Framerate Analysis of Dragon Ball FighterZ on Xbox One X
Framerate in DBFZ is a tricky subject because of the animation style. Frames are delivered at a constant, reliable 60FPS, but the character “sprites” (really 3D models) update much less smoothly to imitate hand-drawn animation. Camera movement, UI elements, and backgrounds all update every 16.667ms (60FPS), while the characters are animated in intervals ranging from about 100 to 50ms (10-20FPS). That doesn’t affect gameplay at all, it’s just a stylistic choice.
When we analyze console games, we use a capture card to record footage and then use our own software to detect duplicate frames in that footage. We’ve been using an Elgato 4K60 capture card to generate high-quality (but technically lossy) 4K 60FPS files. When we find an unintentional duplicate frame in the footage, it means a new one wasn’t delivered in time, and we can estimate the actual frametime in units of 16.67ms (unique frame = 16.67ms, two consecutive identical frames = 33.3ms, three = 50ms etc.). 30FPS games like Assassin’s Creed: Origins have duplicates every other frame when recorded at 60FPS.
Demonstration of False Positives in Benchmarking
However, with compression and other factors, “duplicate” frames can be slightly mathematically different. There’s a delicate balancing act between detecting the small differences that indicate a new frame and ignoring others. Even then, duplicate frames aren’t due to delayed frames--black screens, pausing the game, and freezeframes when heavy attacks land can all create duplicates. The chart above was generated with sensitivity too low, leading to false positives for duplicates (or false negatives for unique frames, depending on how you look at it). The extra-large spikes come from intentional pauses.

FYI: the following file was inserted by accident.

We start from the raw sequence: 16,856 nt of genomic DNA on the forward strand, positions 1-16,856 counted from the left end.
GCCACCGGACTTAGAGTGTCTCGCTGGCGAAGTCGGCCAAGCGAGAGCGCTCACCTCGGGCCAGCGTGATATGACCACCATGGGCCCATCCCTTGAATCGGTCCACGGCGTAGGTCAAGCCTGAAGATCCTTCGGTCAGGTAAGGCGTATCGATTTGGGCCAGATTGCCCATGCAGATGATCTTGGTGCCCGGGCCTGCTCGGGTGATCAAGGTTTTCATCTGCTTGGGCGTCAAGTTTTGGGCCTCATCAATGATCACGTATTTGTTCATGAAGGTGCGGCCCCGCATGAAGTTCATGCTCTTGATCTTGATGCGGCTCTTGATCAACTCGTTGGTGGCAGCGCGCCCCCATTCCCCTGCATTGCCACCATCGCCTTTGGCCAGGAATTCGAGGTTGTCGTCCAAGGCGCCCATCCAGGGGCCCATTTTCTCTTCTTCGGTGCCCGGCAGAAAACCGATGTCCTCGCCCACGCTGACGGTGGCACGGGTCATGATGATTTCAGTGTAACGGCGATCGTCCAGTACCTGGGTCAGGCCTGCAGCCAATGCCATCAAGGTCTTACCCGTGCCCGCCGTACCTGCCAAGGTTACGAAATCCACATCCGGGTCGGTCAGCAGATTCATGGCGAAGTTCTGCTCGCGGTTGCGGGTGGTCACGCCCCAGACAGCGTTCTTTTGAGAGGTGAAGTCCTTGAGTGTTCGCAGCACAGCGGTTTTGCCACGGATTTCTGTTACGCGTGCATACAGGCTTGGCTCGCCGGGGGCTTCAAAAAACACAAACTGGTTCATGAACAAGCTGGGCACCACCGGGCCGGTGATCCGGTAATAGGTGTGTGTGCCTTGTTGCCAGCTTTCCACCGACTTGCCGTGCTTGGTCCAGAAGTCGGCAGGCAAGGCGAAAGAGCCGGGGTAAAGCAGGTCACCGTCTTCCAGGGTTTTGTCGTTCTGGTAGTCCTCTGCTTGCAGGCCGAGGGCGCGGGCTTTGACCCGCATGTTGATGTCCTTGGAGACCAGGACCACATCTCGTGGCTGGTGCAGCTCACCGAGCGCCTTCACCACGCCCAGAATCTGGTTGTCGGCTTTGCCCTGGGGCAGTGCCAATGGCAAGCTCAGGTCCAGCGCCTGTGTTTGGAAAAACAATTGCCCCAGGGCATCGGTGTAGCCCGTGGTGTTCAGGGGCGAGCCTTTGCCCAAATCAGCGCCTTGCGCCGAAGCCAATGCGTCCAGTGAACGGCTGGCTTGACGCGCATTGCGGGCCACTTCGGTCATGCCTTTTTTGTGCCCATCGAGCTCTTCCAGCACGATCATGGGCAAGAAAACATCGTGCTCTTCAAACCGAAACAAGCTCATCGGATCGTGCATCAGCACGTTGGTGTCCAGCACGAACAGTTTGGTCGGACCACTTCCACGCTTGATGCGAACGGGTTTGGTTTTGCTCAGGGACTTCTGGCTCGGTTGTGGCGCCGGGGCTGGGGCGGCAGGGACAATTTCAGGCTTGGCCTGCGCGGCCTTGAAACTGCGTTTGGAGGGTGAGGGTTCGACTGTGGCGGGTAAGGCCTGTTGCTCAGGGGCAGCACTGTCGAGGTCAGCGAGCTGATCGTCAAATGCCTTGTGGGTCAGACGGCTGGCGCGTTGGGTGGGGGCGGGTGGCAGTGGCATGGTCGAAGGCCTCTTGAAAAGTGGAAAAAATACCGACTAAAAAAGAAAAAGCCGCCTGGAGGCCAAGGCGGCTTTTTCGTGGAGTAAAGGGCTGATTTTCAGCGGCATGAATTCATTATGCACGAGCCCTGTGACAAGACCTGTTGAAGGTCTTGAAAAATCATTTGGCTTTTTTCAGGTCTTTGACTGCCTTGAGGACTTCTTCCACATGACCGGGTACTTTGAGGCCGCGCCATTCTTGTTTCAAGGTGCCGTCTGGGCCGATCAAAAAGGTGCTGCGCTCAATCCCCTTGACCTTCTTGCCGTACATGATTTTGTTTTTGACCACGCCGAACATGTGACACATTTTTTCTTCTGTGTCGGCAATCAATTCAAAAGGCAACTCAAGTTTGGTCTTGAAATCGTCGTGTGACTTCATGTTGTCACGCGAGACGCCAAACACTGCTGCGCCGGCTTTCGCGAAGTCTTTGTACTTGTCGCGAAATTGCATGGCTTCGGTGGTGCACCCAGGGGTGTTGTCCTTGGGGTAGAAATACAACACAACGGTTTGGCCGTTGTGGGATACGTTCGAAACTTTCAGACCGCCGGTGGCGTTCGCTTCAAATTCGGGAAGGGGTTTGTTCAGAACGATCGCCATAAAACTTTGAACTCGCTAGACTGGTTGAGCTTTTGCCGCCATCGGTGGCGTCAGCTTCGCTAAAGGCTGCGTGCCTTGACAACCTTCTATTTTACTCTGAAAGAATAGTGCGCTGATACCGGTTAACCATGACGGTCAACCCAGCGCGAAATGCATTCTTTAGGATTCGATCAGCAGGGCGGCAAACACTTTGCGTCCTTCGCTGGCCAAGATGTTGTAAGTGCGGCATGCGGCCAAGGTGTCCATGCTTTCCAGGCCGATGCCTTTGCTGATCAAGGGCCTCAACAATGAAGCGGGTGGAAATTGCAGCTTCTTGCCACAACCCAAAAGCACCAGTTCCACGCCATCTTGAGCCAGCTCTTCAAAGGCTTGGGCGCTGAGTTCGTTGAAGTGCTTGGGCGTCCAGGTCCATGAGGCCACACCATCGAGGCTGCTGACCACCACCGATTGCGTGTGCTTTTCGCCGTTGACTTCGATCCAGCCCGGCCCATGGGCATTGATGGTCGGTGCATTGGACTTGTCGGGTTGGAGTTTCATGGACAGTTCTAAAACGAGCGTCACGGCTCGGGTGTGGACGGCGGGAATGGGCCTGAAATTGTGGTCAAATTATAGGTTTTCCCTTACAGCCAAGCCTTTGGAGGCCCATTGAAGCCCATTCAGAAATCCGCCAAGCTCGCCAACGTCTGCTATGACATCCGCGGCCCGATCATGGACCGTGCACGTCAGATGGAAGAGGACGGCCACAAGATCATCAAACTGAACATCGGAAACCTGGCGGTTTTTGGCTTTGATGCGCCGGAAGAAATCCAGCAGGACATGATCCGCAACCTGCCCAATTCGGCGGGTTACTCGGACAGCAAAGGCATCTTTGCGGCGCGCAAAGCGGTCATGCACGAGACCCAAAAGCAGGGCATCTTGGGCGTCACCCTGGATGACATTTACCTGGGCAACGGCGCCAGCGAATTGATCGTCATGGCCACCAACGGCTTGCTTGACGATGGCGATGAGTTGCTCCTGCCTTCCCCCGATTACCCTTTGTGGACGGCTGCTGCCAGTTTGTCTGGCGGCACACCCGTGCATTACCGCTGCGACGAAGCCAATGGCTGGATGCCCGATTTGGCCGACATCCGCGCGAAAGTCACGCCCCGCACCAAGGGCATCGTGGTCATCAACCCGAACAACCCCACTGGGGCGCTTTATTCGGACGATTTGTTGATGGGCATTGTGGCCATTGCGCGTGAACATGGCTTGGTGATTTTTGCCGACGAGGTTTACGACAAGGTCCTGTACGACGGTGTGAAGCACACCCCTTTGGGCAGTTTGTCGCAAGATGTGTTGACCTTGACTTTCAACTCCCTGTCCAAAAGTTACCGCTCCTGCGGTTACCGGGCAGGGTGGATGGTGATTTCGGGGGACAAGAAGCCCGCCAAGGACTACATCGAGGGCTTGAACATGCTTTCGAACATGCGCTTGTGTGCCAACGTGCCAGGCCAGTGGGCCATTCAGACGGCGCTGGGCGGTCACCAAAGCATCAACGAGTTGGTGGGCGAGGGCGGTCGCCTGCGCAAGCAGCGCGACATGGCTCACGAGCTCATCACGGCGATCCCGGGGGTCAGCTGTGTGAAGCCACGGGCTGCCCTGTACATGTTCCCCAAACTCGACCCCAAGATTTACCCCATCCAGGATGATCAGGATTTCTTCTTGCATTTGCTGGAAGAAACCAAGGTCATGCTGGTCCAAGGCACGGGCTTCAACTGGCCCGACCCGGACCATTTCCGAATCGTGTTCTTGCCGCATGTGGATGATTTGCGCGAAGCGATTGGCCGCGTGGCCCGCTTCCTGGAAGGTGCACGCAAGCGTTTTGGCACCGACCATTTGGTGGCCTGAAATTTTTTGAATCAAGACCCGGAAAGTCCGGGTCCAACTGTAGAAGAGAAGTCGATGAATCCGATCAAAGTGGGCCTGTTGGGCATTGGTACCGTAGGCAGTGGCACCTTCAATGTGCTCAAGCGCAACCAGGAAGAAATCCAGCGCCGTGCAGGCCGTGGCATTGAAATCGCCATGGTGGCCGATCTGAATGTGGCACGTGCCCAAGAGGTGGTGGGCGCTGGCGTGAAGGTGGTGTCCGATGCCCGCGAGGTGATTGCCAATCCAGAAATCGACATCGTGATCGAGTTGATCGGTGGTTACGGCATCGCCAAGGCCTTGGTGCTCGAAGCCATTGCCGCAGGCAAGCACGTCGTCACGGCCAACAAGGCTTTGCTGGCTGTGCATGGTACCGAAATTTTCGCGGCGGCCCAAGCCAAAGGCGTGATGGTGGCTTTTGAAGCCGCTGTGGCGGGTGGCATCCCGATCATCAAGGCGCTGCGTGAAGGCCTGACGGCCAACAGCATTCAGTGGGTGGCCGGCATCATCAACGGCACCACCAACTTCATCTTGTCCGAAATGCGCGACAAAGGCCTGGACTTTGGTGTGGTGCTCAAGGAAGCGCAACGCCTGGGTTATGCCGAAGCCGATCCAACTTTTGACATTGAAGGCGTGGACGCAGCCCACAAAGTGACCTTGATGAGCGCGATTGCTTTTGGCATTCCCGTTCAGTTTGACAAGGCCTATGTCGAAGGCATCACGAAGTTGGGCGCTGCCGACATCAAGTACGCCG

This is a chart based on the same data, but with a higher sensitivity. The spikes correspond to consecutive identical frames, but the majority of them are intentional. The second bump seen above is a legitimate 50ms delay (there was also a 66.67ms freeze as the victory screen popped up, but that’s excusable). This data is from the first story mode fight, which we tested a few times--we never saw more than one tiny delay per test pass, and we didn’t see any delays at all in other tests.
This graph is a more accurate representation of frametimes during gameplay. The data is taken from a match vs CPU, and the two spikes are both black screens between cinematics. There was a ful-lscreen 30FPS animation after a character was downed in one of our matches, but other than that and the occasional black screen between cutscenes, the graphs are a straight 60FPS line.
And that’s the bottom line: Dragon Ball FighterZ runs at an absolutely solid 60FPS at a resolution near enough to 4K to be basically indistinguishable. As always, we’ll be using this data to improve our console testing methodology (that’s why we bothered testing it in the first place), and we’re already working on new visual aids for the next batch of tests.
Editorial, Testing: Patrick Lathan